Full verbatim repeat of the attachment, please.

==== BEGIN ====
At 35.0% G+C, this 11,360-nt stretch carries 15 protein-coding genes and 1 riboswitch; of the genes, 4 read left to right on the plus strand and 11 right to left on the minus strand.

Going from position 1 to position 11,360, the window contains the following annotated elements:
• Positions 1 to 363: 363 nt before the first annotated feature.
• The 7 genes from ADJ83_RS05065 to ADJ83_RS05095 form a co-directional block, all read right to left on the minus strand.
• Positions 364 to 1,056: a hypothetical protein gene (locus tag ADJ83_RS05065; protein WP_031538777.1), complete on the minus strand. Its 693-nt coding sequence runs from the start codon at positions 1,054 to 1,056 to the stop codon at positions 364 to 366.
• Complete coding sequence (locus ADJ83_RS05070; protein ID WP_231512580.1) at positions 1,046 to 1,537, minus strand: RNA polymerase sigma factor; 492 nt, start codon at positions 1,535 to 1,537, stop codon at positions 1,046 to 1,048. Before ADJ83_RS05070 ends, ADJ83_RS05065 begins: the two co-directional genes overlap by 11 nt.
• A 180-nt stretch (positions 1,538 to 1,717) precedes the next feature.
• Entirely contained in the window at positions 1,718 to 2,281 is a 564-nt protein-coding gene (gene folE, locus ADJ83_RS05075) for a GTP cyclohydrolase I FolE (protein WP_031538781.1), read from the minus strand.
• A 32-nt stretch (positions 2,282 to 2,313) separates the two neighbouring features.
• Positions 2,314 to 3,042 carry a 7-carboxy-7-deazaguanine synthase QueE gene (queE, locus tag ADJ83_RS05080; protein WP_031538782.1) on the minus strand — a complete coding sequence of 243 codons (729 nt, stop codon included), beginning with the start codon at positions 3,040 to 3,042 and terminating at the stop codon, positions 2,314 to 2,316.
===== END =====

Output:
At 35.0% G+C, this 11,360-nt stretch carries 15 protein-coding genes and 1 riboswitch; of the genes, 4 read left to right on the plus strand and 11 right to left on the minus strand.

Going from position 1 to position 11,360, the window contains the following annotated elements:
• Positions 1 to 363: 363 nt before the first annotated feature.
• The 7 genes from ADJ83_RS05065 to ADJ83_RS05095 form a co-directional block, all read right to left on the minus strand.
• Positions 364 to 1,056: a hypothetical protein gene (locus tag ADJ83_RS05065; protein WP_031538777.1), complete on the minus strand. Its 693-nt coding sequence runs from the start codon at positions 1,054 to 1,056 to the stop codon at positions 364 to 366.
• Complete coding sequence (locus ADJ83_RS05070; protein ID WP_231512580.1) at positions 1,046 to 1,537, minus strand: RNA polymerase sigma factor; 492 nt, start codon at positions 1,535 to 1,537, stop codon at positions 1,046 to 1,048. Before ADJ83_RS05070 ends, ADJ83_RS05065 begins: the two co-directional genes overlap by 11 nt.
• A 180-nt stretch (positions 1,538 to 1,717) precedes the next feature.
• Entirely contained in the window at positions 1,718 to 2,281 is a 564-nt protein-coding gene (gene folE, locus ADJ83_RS05075) for a GTP cyclohydrolase I FolE (protein WP_031538781.1), read from the minus strand.
• A 32-nt stretch (positions 2,282 to 2,313) separates the two neighbouring features.
• Positions 2,314 to 3,042 carry a 7-carboxy-7-deazaguanine synthase QueE gene (queE, locus tag ADJ83_RS05080; protein WP_031538782.1) on the minus strand — a complete coding sequence of 243 codons (729 nt, stop codon included), beginning with the start codon at positions 3,040 to 3,042 and terminating at the stop codon, positions 2,314 to 2,316.